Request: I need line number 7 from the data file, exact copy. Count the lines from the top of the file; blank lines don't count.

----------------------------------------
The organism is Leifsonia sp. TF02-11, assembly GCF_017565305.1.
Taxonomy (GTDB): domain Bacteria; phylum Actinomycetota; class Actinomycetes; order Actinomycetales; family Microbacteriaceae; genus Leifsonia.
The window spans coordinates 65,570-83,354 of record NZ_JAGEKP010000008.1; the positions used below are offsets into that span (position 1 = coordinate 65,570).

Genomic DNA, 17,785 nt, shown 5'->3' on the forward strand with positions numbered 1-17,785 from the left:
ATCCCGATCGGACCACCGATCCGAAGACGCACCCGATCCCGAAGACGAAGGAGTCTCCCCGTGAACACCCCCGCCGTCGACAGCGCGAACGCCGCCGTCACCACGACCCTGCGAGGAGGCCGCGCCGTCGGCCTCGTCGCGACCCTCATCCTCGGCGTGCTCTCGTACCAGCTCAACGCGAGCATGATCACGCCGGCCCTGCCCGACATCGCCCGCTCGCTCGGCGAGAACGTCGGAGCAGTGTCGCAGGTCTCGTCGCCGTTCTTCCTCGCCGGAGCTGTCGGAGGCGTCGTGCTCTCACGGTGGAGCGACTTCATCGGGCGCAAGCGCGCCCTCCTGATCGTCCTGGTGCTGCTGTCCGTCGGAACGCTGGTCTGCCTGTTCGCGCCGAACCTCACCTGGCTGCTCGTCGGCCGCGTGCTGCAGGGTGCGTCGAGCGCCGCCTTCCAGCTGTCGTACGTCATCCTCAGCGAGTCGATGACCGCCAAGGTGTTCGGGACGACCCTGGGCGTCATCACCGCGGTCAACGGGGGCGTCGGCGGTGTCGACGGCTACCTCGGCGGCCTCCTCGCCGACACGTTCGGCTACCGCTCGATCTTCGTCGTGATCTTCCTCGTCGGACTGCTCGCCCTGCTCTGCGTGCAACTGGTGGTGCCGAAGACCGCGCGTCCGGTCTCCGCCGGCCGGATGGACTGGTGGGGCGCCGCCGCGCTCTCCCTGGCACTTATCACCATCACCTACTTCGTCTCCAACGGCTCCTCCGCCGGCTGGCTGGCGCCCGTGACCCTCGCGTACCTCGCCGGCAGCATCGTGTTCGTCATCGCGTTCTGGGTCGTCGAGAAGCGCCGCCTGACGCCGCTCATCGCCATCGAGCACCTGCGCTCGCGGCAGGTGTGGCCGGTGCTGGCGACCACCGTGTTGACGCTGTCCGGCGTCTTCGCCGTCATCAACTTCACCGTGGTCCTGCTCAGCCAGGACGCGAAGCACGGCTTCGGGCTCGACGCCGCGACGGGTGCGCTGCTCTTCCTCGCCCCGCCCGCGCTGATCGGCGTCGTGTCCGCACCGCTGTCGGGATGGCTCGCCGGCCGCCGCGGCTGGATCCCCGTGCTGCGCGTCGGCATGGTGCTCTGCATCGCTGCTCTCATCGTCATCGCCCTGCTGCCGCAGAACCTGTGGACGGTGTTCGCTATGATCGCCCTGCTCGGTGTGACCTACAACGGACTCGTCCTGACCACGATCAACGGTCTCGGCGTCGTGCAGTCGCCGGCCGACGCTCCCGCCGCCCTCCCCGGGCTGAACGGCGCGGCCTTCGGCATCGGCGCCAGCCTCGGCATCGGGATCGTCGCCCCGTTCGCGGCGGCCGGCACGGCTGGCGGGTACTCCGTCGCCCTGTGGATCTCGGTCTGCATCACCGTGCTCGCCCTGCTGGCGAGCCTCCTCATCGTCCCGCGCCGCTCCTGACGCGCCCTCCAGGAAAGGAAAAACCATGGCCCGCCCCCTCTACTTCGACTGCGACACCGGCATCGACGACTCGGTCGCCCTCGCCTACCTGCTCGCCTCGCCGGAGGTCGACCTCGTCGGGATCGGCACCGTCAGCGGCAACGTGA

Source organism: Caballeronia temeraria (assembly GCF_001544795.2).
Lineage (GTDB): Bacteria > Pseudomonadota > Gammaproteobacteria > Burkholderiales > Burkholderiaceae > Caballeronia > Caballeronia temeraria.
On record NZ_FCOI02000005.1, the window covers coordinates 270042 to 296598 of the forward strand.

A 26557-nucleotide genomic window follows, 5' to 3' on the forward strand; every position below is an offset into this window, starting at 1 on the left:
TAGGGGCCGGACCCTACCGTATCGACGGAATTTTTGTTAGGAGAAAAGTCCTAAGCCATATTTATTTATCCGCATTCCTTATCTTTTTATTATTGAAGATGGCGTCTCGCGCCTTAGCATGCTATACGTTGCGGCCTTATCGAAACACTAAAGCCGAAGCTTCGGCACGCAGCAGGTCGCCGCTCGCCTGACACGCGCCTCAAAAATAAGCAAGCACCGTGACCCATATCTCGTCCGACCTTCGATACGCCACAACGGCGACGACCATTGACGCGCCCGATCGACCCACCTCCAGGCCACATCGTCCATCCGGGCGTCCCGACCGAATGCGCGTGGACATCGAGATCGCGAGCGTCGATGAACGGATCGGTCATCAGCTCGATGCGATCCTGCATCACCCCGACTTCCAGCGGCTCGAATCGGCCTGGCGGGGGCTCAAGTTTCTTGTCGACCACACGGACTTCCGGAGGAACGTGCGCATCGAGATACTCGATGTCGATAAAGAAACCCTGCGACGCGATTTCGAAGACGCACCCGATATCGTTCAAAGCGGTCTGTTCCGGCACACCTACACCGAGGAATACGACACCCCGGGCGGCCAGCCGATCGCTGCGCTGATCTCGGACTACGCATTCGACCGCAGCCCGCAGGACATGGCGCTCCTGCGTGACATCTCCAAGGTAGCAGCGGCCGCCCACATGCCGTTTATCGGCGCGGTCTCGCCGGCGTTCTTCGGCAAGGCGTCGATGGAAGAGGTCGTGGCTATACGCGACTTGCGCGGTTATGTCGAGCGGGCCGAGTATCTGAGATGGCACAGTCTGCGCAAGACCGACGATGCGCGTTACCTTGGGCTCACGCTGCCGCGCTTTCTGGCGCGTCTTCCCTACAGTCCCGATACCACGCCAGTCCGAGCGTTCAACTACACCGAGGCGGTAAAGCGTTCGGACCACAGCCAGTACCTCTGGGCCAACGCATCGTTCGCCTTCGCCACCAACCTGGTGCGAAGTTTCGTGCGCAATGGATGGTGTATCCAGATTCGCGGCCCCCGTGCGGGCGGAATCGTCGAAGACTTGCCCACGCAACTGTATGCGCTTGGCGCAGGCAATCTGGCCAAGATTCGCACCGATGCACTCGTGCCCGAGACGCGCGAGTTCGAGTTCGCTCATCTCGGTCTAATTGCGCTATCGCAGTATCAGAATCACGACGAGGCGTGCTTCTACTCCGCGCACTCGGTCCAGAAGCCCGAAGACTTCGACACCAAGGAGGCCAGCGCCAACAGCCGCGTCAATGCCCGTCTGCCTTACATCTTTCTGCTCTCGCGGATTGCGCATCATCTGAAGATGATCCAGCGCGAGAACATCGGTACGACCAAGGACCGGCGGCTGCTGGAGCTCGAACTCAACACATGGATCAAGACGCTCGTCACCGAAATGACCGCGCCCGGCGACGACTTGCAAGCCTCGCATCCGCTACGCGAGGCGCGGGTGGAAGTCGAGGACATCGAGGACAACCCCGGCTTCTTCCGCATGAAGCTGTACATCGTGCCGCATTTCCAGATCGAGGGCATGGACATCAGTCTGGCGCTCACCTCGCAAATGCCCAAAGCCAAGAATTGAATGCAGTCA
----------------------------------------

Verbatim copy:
Lineage (GTDB): Bacteria > Pseudomonadota > Gammaproteobacteria > Burkholderiales > Burkholderiaceae > Caballeronia > Caballeronia temeraria.